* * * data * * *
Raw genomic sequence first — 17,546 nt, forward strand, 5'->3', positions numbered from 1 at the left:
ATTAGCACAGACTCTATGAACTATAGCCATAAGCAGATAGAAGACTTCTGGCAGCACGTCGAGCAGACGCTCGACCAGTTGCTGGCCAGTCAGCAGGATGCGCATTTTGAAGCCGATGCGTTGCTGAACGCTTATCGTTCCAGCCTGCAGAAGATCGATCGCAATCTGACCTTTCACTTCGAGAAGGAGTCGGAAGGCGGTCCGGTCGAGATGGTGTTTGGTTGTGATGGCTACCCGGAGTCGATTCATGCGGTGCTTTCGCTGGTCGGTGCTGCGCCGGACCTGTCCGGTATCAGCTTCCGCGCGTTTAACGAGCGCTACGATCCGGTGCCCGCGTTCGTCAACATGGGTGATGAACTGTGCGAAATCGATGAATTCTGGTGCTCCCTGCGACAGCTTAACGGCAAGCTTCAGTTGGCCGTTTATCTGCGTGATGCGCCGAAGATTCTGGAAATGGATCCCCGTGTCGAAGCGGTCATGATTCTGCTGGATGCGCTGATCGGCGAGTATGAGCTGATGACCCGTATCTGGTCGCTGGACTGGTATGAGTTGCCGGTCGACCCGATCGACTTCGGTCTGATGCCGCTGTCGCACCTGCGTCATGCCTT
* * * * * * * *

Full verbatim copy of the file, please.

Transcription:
Raw genomic sequence first — 17,546 nt, forward strand, 5'->3', positions numbered from 1 at the left:
ATTAGCACAGACTCTATGAACTATAGCCATAAGCAGATAGAAGACTTCTGGCAGCACGTCGAGCAGACGCTCGACCAGTTGCTGGCCAGTCAGCAGGATGCGCATTTTGAAGCCGATGCGTTGCTGAACGCTTATCGTTCCAGCCTGCAGAAGATCGATCGCAATCTGACCTTTCACTTCGAGAAGGAGTCGGAAGGCGGTCCGGTCGAGATGGTGTTTGGTTGTGATGGCTACCCGGAGTCGATTCATGCGGTGCTTTCGCTGGTCGGTGCTGCGCCGGACCTGTCCGGTATCAGCTTCCGCGCGTTTAACGAGCGCTACGATCCGGTGCCCGCGTTCGTCAACATGGGTGATGAACTGTGCGAAATCGATGAATTCTGGTGCTCCCTGCGACAGCTTAACGGCAAGCTTCAGTTGGCCGTTTATCTGCGTGATGCGCCGAAGATTCTGGAAATGGATCCCCGTGTCGAAGCGGTCATGATTCTGCTGGATGCGCTGATCGGCGAGTATGAGCTGATGACCCGTATCTGGTCGCTGGACTGGTATGAGTTGCCGGTCGACCCGATCGACTTCGGTCTGATGCCGCTGTCGCACCTGCGTCATGCCTT